• Head content. Most of what you put on a Web page winds up in the body of the page, but some elements are specific to the region of the page called the head. Here you put things like the title of the page, meta tags (keywords) that provide information for some search engines and browsers, JavaScript scripts, and Cascading Style Sheet information (Chapter 6).

    None of this information is actually visible on your Web page once it's "live" on the Internet. But while working in Dreamweaver, you can have a look at it by choosing ViewHead Content. You'll see a row of icons representing the different bits of information in the head.

    The Window Size Pop-Up Menu

    Creating pages that look good on different monitors set to a wide range of resolutions is one of the most difficult tasks facing Web designers. After all, not everyone has a 21-inch monitor or views Web sites with the browser window maximized to fill the whole screen. Nothing is more dispiriting than spending a solid week designing the coolest looking Web page, only to have your client call up to say that your design doesn't fit his 15-inch monitor (a painfully common story).

    You can simulate browser windows of different sizes by dragging the resize handle at the lower-right corner of the document window, of course. But Dreamweaver has a better tool for such experiments: the Window Size Pop-Up Menu on the status bar at the bottom of your document window. Clicking the black arrow next to the window-size stats lets you choose a different setting for the document window, as shown here. Use this feature to test how your page will look inside different-size browser windows. The numbers indicate the width and height in pixels.

    (Windows note: If your document window is maximized,, this feature doesn't work. Choose WindowCascade to "unlock" the document window from its space on the screen. Now you're free to resize the window and use the Window Size Pop-Up Menu.)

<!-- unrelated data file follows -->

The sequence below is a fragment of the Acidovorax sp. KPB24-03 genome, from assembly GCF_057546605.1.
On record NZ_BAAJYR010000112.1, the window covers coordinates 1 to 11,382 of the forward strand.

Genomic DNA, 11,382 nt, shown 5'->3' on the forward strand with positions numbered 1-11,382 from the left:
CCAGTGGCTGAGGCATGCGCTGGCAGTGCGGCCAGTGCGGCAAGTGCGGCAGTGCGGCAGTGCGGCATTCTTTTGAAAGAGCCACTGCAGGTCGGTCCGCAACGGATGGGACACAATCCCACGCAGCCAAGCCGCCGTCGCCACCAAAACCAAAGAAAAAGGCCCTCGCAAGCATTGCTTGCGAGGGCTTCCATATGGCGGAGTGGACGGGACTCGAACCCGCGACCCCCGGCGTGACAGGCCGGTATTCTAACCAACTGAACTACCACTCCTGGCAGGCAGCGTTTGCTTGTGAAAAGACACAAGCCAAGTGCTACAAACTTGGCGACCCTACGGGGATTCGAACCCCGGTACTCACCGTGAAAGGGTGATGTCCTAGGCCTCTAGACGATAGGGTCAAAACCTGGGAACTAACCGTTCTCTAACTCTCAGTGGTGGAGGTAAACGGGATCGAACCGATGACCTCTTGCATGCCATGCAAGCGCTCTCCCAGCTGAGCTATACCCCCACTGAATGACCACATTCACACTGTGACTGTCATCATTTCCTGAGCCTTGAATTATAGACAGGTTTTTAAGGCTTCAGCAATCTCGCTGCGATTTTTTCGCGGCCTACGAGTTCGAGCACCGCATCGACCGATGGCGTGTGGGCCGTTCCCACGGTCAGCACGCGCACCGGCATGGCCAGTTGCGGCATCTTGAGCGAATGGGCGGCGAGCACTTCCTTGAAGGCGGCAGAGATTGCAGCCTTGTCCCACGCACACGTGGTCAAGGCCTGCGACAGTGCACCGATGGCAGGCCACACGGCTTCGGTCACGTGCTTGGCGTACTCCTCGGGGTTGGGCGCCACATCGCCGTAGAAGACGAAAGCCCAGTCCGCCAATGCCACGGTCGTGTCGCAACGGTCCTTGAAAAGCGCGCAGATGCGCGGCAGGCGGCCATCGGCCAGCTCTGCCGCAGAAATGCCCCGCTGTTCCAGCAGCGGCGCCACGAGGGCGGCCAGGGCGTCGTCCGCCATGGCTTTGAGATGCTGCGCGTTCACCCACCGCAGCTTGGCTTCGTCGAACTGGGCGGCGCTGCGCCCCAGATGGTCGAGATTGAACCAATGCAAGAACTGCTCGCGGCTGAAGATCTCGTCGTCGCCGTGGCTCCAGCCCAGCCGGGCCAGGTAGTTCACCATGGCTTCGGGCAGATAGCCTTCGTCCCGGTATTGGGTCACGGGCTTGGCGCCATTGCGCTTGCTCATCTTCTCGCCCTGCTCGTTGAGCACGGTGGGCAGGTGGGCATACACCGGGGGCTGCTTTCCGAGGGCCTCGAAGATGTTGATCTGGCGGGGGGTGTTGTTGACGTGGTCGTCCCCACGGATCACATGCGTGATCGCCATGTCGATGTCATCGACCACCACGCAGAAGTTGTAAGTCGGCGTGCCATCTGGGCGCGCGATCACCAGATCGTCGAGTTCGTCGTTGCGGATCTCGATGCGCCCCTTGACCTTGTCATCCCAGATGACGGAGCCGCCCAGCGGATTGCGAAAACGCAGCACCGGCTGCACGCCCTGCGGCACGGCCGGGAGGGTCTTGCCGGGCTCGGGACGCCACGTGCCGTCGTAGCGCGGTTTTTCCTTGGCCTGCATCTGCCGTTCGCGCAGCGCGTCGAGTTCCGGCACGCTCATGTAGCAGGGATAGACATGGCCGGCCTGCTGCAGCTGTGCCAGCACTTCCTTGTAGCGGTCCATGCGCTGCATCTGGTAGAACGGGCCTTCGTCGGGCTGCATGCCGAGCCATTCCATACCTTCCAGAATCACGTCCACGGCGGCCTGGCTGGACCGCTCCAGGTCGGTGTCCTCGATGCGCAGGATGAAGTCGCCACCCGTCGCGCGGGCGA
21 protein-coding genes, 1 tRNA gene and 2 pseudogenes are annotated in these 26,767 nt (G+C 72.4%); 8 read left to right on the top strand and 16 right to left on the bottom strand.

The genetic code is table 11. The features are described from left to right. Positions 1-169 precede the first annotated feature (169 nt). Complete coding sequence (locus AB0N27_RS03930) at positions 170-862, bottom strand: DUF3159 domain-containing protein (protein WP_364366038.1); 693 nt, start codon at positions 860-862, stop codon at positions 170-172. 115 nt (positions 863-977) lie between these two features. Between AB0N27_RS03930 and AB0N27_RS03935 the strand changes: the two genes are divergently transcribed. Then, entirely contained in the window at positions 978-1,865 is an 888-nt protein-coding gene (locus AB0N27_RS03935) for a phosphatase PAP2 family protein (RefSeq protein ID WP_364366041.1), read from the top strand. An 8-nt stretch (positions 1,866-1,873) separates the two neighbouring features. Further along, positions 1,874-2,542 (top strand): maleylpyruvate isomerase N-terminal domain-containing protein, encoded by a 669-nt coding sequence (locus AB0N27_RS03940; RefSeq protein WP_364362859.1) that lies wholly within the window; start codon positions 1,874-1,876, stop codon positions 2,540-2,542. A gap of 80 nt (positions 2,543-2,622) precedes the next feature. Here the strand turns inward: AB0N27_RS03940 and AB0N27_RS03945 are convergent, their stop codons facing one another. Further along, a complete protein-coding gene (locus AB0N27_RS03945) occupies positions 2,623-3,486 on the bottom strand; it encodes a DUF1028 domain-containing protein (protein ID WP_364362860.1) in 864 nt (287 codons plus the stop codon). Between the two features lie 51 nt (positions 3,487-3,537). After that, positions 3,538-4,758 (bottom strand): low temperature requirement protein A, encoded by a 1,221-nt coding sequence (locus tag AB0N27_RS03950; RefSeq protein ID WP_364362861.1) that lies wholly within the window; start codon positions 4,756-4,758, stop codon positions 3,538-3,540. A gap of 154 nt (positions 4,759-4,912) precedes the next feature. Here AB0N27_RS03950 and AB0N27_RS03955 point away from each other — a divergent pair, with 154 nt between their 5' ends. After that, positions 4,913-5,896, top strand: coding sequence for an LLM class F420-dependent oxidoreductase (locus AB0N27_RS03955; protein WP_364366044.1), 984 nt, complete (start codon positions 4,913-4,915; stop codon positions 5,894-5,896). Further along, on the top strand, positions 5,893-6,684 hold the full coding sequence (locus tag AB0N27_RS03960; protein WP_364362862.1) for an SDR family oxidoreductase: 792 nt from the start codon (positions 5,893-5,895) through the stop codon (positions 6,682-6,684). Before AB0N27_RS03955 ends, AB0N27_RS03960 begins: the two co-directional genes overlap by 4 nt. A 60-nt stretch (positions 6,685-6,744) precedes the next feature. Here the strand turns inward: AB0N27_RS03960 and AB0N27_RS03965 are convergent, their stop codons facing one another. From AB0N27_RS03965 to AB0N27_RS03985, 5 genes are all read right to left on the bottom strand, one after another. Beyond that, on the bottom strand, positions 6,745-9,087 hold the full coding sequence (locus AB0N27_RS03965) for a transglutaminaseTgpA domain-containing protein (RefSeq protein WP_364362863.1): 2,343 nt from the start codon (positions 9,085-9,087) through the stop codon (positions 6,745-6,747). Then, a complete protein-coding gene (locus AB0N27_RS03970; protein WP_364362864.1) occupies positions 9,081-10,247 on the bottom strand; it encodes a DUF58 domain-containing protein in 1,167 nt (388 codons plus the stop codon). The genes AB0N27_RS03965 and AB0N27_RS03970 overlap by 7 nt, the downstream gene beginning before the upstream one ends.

The first pair of numbers indicates the amount of usable space in the document window; the numbers in parentheses indicate the resolution of the monitor. The fourth option shown here, in other words, indicates that if someone has a 800 x 600 monitor and maximizes the browser window, there are 760 by 420 pixels of space to display a Web page. (Even though a monitor's resolution is, say, 800 x 600, after you subtract the space required to display the browser's toolbar, location bar, status bar, and other "chrome," 760 x 420 pixels of space will be visible when a Web page is opened.)

    In any case, note that the window size pop-up menu doesn't actually set the size of your Web page or add any code to your page; Web pages are usually fluid, and can grow or shrink to the size of each visitor's browser window. For techniques that let you exercise greater control of your page presentation, see Chapter 7.

  • The status bar provides useful information about your page. It appears at the bottom of the document.

    The tag selector (shown in Figure 1-2) is also extremely useful. It provides a sneak peek at the HTML codes that, behind the scenes, compose your Web page. It indicates how tags are nested in the document, based on what you've selected or where the insertion point is. You can also use the tag selector to select an HTML tag and all of the information nested inside it. For instance, clicking the <p> selects the paragraph and everything inside it. This feature is very useful when you want to set properties (see the Property inspector below), add Behaviors (Chapter 12), or precisely control the application of styles (Chapter 6).

    You'll make good use of the tag selector in the tutorials to come. For experienced Dreamweaver fans, it's one of the program's most popular tools.

In Design View, clicking the <body> tag in the tag selector is the same as pressing Ctrl+A (figs/command.jpg-A): it selects everything in the document window. After selecting everything this way, for example, you could press the Delete key to instantly get rid of everything in your document.

Careful, though. The same operation in Code view selects all of the code. Deleting this gives you an empty file梐nd an invalid Web page.

1.2.2 The Insert Bar

If the document window is your canvas, the Insert bar holds your brushes and paints, as shown in Figure 1-3. While you can add text to a Web page simply by typing in the document window, adding elements like images, horizontal rules, forms, and multimedia elements is simplified by the click-to-add approach of the Insert bar. Want to put a picture on your Web page? Just click the Image icon.